Jimmy Root Jr., has served as an ordained minister with the Assemblies of God since 1982, including service in Nebraska, Missouri, and a seven year term as a missionary in Colombia, South America. Jimmy is the lead Pastor of Family Worship Center of Smithville, a growing suburb of Kansas City, Missouri. Married to his wife Jean for twenty-nine years, the Roots have three grown children.

Root is a 1981 alumnus of Central Bible College of Springfield, Missouri where he majored in Biblical Studies and Pastoral Theology. He is also an alumnus of Southeastern University, Lakeland Florida, where he majored in Intercultural Studies.

A lifetime student of Biblical prophecy, Jimmy is also the Professor of Eschatology, The Study of End Times, for Berean University through the Northern Missouri District School of Ministry. He is a featured speaker at Churches and other venues, and is the host of “The Bible Uncensored” radio broadcast heard on radio stations around the country.

His writings, both in book form as well as his blog, are purposed to be a wake-up call to a sleepy American church that seems to be losing a truly Christian World View. Distant Thunder and its sequels, A Gathering Storm and Then Comes Lightning, will reveal to the adventure/thriller aficionado the reality of the coming fulfillment of Biblically prophesied events. You can visit his website at or his blog at Connect with him on twitter at and Facebook at

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About the book:
Synopsis From The Publisher

…The heat of the asphalt road warmed her as the sun moved lower in the western sky. The elongating shadows started a chill that signaled the approach of the cold desert night. The suitcase felt increasingly heavy with each step, and the road appeared endless. She had no idea how far she had walked or how far it was back to a town.

I can’t stop! I can’t quit! If I have to walk all night, I must get back to a town. Jake was right. I might not survive trying to bed down here in the desert. Daddy taught me a lot, but he didn’t prepare me for this. On damn, when will I get a break?

She couldn’t tell if the sound she heard was out in the desert or nearby. She looked back to see a car coming toward her.

read more here.

Guest Post:


By Randall Lang

As a recovering roadrunner, I have been mercifully able to forget most of the silly things that I used to see during my 2-1/2 hours of daily commuting. Benefitting from the side effects of chronology and accumulation, I no longer have to squeeze my metallic missile among hundreds of others trying desperately to get to the slave ship by the appointed hour, followed by the whole thing in reverse eight insufferable hours later. Like a man awakened from a coma, I have rediscovered the joy of driving during non-rush hours on two-lane roads without feeling the insatiable need to pass everything in front of me. It is a luxury to which I have quickly adapted and enjoy immensely. Then I dropped my guard!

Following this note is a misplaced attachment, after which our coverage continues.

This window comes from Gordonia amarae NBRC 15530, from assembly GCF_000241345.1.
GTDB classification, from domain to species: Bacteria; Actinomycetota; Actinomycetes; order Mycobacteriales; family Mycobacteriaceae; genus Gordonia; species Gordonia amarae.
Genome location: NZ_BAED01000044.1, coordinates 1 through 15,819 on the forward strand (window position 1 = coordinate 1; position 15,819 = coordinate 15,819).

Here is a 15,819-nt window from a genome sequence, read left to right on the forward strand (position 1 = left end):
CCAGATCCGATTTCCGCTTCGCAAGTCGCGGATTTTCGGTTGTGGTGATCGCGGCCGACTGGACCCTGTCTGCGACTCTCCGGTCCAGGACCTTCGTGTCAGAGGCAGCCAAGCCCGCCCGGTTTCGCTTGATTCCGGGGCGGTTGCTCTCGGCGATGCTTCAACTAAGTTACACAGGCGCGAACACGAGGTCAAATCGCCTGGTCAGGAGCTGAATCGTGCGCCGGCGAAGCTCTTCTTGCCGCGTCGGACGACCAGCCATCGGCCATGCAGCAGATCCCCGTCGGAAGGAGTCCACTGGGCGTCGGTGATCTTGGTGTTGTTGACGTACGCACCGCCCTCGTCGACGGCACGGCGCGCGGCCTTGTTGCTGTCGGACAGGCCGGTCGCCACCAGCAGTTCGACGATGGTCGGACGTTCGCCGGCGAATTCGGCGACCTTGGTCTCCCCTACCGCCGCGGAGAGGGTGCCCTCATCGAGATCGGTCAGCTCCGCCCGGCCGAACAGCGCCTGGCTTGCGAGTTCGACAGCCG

Forget that I should know better, I hit the interstate highway late on a Sunday afternoon. They were all waiting for me! The entire cadre of crazies, lost souls, tuners, boom-boxers, left-laners, designated speed controllers, mating tractor-trailers, and numerous other accidents waiting to happen who remain, as of yet, unlabelled. It was frightening! I took the first available exit to the parallel ‘scenic’ two-lane route. Even though I had escaped traffic bedlam, the old instincts and thought processes had, by now, been aroused. Cruising easily through small towns and villages without names, I began to relax and look around.

I have a car with a convertible top, and I adore it. Barring driving rain or blowing snow, that top is down and I am enjoying sights, sounds, and smells that are simply unavailable to those who ‘cage up’ behind tinted glass and breath artificially-chilled recycled air in cars sealed tighter than an RCA vacuum tube. This particular day was cloudless, eighty degrees, and gorgeous. Among the traffic coming in the other direction were several other convertible cars, all with top up and windows closed. “Why’d you buy it?” Why would someone spend the extra money for a convertible car if they aren’t going to use it? If not on such a beautiful day, then when? As I travelled on, other oddities confronted me. Ahead was a car built in Korea with an American flag sticker on the back. Wouldn’t it make more sense to have a Korean flag on a Korean car? I’ve never figured out why anyone would by a car from a country that can’t make a shirt, but to each his own.